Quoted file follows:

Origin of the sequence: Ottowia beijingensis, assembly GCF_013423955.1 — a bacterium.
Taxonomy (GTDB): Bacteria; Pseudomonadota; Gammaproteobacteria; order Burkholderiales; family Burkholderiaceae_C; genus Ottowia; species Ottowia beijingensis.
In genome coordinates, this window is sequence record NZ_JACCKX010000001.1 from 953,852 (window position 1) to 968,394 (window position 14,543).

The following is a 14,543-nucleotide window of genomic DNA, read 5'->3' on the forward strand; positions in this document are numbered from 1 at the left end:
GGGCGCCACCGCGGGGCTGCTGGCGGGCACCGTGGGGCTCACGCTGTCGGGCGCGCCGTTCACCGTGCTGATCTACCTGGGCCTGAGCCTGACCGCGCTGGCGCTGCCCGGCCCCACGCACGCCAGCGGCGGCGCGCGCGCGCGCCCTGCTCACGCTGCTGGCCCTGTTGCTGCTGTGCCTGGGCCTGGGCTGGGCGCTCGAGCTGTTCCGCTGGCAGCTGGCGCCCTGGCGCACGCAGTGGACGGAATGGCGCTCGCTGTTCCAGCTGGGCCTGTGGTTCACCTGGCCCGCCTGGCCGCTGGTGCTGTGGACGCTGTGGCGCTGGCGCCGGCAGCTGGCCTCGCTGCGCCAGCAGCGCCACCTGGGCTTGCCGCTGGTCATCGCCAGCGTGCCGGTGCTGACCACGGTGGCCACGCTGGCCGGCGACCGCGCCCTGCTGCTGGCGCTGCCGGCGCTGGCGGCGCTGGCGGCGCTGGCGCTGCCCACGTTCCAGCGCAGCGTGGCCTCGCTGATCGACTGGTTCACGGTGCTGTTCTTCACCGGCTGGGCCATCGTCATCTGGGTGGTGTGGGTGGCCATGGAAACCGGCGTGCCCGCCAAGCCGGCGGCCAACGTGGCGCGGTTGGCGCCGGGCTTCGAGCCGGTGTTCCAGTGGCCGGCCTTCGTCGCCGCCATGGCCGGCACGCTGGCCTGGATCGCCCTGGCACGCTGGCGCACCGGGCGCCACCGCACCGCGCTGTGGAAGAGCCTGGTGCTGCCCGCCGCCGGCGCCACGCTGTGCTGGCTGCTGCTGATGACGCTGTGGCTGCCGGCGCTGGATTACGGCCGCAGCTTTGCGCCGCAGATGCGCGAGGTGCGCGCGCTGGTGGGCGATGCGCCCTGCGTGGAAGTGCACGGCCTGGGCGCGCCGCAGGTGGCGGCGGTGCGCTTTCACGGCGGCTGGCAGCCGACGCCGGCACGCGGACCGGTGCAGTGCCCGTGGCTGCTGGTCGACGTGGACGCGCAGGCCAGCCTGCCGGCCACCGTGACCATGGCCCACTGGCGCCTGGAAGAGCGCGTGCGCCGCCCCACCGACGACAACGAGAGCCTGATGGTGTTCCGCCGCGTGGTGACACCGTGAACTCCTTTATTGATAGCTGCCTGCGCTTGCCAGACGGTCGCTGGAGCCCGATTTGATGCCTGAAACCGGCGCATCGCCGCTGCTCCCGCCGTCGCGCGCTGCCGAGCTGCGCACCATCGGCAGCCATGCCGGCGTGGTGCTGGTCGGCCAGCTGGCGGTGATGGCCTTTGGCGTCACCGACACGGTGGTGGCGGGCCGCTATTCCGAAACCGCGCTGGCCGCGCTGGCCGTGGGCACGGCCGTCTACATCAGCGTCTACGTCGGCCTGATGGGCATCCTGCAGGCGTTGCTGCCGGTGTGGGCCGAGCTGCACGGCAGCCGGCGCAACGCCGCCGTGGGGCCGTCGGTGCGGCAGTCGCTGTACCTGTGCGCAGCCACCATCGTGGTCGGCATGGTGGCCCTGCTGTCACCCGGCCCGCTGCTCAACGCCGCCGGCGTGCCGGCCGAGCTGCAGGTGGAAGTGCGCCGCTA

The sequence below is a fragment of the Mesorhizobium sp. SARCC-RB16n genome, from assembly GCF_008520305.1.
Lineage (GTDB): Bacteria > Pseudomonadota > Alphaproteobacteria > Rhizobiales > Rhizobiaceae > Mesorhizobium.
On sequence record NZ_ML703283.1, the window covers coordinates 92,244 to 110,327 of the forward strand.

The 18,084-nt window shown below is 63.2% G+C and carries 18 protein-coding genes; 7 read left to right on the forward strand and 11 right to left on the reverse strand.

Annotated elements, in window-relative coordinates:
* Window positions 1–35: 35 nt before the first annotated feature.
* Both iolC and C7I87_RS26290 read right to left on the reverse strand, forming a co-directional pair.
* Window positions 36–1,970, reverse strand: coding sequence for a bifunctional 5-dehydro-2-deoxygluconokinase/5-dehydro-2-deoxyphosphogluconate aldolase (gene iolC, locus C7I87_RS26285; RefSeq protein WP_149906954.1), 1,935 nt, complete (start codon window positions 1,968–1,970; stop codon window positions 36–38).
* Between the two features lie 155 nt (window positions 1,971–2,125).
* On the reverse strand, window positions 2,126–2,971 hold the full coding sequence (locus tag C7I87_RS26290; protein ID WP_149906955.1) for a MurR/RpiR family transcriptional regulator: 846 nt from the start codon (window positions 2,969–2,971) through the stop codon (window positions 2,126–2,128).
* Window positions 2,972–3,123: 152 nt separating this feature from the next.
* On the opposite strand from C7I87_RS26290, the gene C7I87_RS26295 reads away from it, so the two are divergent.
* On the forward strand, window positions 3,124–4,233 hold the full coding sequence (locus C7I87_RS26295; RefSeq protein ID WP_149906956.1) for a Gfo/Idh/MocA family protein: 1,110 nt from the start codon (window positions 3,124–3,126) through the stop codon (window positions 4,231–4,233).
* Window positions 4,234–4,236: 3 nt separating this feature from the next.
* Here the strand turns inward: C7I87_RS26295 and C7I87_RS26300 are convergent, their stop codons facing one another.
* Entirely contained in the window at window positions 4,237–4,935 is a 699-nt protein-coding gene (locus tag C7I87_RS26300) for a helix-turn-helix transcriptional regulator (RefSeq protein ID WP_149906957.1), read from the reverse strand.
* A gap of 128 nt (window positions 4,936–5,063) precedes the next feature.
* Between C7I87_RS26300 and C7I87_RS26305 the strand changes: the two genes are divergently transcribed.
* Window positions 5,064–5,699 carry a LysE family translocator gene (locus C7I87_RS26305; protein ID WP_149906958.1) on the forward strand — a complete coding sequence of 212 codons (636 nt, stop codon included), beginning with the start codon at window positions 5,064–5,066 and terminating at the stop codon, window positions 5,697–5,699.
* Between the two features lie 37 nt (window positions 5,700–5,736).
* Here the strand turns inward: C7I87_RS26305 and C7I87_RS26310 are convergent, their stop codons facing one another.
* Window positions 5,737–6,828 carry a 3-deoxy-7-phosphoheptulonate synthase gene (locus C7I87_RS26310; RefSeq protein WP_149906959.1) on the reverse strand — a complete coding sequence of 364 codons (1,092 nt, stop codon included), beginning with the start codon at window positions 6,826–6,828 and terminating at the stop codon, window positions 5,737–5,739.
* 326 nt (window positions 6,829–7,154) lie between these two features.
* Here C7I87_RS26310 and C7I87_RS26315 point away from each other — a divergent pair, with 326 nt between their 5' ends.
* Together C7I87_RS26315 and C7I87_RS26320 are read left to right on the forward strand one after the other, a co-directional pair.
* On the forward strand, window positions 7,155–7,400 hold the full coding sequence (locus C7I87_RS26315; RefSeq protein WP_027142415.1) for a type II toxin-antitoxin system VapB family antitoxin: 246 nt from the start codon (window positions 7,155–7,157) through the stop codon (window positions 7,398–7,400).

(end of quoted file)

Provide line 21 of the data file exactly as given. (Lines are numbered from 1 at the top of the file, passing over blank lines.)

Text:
* Entirely contained in the window at window positions 4,237–4,935 is a 699-nt protein-coding gene (locus tag C7I87_RS26300) for a helix-turn-helix transcriptional regulator (RefSeq protein ID WP_149906957.1), read from the reverse strand.